|(CC) Linda Lane aka Wonderlane, Flickr.com|
I became interested in Buddhism a few years ago, after readings in complex systems theory lead me simultaneously to the Taoist philosophy Chuang-Tsu and the ancient Greek philosopher Heraclitus. From there, I migrated to Buddhism and Stoicism respectively, and was suprised to see these two merge back together with complexity - hence my current fascination with all three.
[Explore further: Visit to a Buddhist Temple]
I commonly look for areas of overlap with Stoicism and other ideas. I want to know why two different systems (or more) can seem true in their own right - are they saying the same things in different ways? Where do the ideas overlap and where are they different. If they are different, are they really so or is it just a matter of emphasis? If not, which is correct? How can a thinking person simply interested in good ideas synthesize something consistent and useful from all of these?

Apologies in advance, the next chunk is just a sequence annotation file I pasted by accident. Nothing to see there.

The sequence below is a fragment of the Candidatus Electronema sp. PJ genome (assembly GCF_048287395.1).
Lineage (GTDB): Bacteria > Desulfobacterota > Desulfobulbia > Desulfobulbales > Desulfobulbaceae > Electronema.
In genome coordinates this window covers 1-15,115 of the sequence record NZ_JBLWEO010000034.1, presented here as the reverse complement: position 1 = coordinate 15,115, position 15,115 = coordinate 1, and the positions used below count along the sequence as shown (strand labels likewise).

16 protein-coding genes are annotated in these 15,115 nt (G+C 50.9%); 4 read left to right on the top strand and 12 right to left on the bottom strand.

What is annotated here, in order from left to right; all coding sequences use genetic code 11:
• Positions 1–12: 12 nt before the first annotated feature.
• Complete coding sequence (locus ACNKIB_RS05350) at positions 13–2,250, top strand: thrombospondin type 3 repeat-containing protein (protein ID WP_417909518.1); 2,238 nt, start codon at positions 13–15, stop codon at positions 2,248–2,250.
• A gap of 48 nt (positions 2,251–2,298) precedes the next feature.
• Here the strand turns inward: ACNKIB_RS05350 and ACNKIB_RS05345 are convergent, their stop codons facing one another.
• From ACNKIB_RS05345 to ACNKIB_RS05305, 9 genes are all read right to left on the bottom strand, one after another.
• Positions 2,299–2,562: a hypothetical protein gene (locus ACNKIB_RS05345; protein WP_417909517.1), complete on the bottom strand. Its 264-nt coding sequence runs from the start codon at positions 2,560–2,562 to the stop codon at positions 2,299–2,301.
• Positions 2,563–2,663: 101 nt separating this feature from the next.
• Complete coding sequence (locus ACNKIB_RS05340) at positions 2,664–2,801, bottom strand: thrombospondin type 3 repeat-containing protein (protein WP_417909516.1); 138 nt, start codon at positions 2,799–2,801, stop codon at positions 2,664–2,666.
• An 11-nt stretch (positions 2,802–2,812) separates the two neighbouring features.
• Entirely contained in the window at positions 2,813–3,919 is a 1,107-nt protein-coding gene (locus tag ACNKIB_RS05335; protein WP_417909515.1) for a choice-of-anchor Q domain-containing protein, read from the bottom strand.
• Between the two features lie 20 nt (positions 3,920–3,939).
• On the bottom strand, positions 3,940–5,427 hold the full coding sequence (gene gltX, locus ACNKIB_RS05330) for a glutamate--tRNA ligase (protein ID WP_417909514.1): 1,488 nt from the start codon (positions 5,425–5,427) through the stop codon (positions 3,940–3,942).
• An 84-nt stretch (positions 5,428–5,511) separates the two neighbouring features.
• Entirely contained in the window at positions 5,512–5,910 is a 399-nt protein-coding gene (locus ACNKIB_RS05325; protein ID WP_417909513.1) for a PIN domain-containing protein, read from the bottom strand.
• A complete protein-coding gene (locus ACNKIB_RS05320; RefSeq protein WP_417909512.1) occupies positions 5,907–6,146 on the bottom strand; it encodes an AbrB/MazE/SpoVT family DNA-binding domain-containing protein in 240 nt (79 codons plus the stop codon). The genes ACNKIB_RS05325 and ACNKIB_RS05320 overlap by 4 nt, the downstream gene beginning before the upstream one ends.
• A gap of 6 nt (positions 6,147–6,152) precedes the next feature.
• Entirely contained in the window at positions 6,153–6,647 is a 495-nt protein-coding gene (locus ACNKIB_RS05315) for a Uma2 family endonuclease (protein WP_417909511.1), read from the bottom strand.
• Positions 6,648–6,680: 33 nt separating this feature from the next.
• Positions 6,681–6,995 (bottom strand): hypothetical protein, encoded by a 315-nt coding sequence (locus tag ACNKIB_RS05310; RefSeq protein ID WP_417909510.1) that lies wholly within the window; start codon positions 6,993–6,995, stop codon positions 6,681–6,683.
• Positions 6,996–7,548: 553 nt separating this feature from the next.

[Explore further: The Nature of 'The Force']
Buddhism has so far held a special place for me. While it overlaps with Stoicism, it seems to address something more directly and fully than Stoicism does, and that thing is compassion. I have become convinced that compassion is a central component of 'the good life'. For this reason, I have been thinking and discussing recently with fellow Stoics just what 'Stoic compassion' would look like, framed in Stoic terms. This was also key to shifting the emphasis within Humanism in the 'Humanist Contemplative' concept I last wrote on here. It is thanks to the lessons of Buddhism that I now consider compassion to be the real foundational core to Humanism and begin all explanations of Humanism with that premise. In fact, absent the specific cultural influences, I consider a philosophic Buddhism to be nothing other than an Eastern version of Humanism.
I will explain why in greater detail this Saturday at the Bayland Community Center, 6400 Bissonnet St., 77074 at 1:00pm and you are invited to join us!